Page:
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Economy

Brexit concerns lead to slump in retail spending in September

Concerns over a no-deal Brexit led to a decrease in consumer spending in September, according to new figures from the BRC.

On a total basis, sales decreased by 1.3% in the five weeks to 28 September 2019, against an increase of 0.7% during the same period last year.

This is below the three-month average decline of 0.4% and the 12-month average growth of 0.2%, a new record low. The BRC said it is also the “worst September” since its records began in 1995.

During the month, retail sales also decreased by 1.7% on a like-for-like basis from September 2018, when it had decreased 0.2% from the preceding year. The BRC said this is worse than both the three-month and 12-month averages of -0.8% and -0.4% respectively.

Online sales of non-food products grew 0.7% in September, the “worst ever recorded” according to the BRC. It was against a growth of 5.4% in September 2018, and the three-month and 12-month average growths were 2.1% and 3.8% respectively.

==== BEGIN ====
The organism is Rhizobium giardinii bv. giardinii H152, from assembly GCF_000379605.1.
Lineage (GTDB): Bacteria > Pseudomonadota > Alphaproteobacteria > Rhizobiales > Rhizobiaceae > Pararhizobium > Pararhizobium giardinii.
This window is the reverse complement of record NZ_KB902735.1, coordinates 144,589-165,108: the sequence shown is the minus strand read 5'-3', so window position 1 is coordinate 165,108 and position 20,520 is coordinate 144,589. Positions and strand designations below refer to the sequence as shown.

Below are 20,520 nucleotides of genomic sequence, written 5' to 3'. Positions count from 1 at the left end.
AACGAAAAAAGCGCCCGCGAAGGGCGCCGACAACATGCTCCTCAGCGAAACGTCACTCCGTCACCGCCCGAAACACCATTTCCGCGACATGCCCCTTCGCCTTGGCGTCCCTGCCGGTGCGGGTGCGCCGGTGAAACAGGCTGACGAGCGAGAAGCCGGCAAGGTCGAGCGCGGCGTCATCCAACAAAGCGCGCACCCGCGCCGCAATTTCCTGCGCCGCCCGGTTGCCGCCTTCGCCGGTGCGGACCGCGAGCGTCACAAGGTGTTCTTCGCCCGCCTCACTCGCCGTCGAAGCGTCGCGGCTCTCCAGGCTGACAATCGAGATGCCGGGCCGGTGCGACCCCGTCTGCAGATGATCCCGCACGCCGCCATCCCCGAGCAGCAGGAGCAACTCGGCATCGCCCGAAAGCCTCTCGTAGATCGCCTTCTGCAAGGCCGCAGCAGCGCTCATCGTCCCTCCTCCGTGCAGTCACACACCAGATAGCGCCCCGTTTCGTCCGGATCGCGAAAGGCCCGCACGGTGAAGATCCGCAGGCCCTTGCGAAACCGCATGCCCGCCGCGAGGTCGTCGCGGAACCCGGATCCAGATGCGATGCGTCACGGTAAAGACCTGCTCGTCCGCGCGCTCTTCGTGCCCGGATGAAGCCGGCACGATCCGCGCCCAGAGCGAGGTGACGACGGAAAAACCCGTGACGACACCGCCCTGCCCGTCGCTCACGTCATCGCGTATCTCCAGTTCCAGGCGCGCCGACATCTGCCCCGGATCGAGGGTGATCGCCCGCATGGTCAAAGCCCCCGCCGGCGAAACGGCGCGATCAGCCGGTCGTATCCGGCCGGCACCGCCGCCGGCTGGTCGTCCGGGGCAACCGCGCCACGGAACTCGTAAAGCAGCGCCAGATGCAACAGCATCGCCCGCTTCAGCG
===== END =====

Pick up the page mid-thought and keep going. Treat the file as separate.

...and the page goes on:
CEO of the BRC, Helen Dickinson, said: “With the spectre of a no-deal weighing increasingly on consumer purchasing decisions, it is no surprise that sales growth has once again fallen into the red.

“Many consumers held off from non-essential purchases, or shopped around for the bigger discounts, while the new autumn clothing ranges suffered from the warmer September weather.”

She added: “The longer-term prospect continues to be bleak, with the 12-month average once again plumbing new depths at a mere 0.2 per cent. Online non-food sales growth was the lowest on record, though still compared favourably to the decline in growth at physical stores.”

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